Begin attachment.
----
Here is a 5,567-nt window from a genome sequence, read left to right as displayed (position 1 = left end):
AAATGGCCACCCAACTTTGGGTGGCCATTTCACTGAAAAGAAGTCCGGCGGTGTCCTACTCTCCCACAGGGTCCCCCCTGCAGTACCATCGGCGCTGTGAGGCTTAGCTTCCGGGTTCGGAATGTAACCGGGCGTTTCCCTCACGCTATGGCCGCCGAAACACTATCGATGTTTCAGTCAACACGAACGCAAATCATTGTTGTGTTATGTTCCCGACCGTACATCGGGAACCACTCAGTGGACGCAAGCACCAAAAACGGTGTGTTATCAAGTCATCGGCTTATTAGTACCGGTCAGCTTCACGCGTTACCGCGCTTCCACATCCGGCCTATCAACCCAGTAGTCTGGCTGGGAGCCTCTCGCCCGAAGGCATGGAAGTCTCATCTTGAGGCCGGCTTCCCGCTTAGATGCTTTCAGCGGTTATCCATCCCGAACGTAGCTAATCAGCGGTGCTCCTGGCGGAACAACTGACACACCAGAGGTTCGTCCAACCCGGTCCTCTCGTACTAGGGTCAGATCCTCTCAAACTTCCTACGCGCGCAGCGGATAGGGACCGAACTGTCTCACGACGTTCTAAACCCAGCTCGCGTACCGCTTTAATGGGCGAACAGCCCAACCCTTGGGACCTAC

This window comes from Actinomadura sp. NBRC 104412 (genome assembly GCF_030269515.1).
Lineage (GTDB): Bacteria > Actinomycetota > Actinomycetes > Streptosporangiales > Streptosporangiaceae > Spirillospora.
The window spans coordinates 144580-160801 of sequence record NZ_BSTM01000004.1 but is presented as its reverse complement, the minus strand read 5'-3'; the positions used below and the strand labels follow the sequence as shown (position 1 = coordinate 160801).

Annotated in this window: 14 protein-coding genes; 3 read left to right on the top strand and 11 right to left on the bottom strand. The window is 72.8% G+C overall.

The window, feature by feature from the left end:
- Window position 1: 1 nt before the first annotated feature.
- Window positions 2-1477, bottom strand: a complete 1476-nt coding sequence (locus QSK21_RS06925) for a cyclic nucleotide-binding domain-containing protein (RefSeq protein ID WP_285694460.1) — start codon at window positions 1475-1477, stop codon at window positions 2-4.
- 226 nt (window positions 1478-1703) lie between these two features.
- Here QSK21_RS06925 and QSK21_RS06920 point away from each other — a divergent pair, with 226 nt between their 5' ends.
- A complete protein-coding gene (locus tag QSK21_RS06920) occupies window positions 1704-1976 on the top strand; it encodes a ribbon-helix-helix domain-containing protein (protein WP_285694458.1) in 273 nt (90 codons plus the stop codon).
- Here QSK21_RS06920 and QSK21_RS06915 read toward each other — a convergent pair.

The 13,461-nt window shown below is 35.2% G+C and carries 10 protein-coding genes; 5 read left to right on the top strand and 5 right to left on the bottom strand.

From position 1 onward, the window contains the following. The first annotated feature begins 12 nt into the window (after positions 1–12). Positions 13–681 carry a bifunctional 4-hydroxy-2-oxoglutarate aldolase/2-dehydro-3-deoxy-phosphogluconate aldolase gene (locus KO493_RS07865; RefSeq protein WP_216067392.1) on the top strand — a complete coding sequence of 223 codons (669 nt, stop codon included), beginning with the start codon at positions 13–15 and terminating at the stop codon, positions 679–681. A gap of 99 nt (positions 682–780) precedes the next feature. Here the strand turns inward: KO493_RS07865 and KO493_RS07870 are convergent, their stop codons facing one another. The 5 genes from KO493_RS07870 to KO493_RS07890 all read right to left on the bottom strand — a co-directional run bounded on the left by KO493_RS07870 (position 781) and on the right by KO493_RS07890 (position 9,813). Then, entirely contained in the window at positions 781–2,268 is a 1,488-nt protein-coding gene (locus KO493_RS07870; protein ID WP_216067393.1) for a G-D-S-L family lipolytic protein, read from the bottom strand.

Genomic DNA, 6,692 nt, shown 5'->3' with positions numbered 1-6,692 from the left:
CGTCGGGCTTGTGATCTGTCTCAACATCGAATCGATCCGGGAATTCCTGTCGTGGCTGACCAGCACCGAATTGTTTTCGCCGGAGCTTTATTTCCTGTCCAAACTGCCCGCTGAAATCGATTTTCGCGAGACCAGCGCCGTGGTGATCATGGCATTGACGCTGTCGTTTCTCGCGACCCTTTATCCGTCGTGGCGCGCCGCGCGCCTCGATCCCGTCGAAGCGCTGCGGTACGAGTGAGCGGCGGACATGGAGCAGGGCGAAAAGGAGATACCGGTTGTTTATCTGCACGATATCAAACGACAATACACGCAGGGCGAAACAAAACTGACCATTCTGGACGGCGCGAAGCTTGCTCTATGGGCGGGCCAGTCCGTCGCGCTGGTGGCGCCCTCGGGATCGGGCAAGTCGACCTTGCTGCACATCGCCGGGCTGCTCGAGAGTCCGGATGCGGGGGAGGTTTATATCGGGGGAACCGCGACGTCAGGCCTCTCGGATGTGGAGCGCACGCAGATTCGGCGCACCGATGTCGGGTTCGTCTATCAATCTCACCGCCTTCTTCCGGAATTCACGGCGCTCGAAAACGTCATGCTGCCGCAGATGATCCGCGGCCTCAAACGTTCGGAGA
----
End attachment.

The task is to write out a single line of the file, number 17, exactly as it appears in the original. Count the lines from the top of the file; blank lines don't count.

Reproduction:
CGTCGGGCTTGTGATCTGTCTCAACATCGAATCGATCCGGGAATTCCTGTCGTGGCTGACCAGCACCGAATTGTTTTCGCCGGAGCTTTATTTCCTGTCCAAACTGCCCGCTGAAATCGATTTTCGCGAGACCAGCGCCGTGGTGATCATGGCATTGACGCTGTCGTTTCTCGCGACCCTTTATCCGTCGTGGCGCGCCGCGCGCCTCGATCCCGTCGAAGCGCTGCGGTACGAGTGAGCGGCGGACATGGAGCAGGGCGAAAAGGAGATACCGGTTGTTTATCTGCACGATATCAAACGACAATACACGCAGGGCGAAACAAAACTGACCATTCTGGACGGCGCGAAGCTTGCTCTATGGGCGGGCCAGTCCGTCGCGCTGGTGGCGCCCTCGGGATCGGGCAAGTCGACCTTGCTGCACATCGCCGGGCTGCTCGAGAGTCCGGATGCGGGGGAGGTTTATATCGGGGGAACCGCGACGTCAGGCCTCTCGGATGTGGAGCGCACGCAGATTCGGCGCACCGATGTCGGGTTCGTCTATCAATCTCACCGCCTTCTTCCGGAATTCACGGCGCTCGAAAACGTCATGCTGCCGCAGATGATCCGCGGCCTCAAACGTTCGGAGA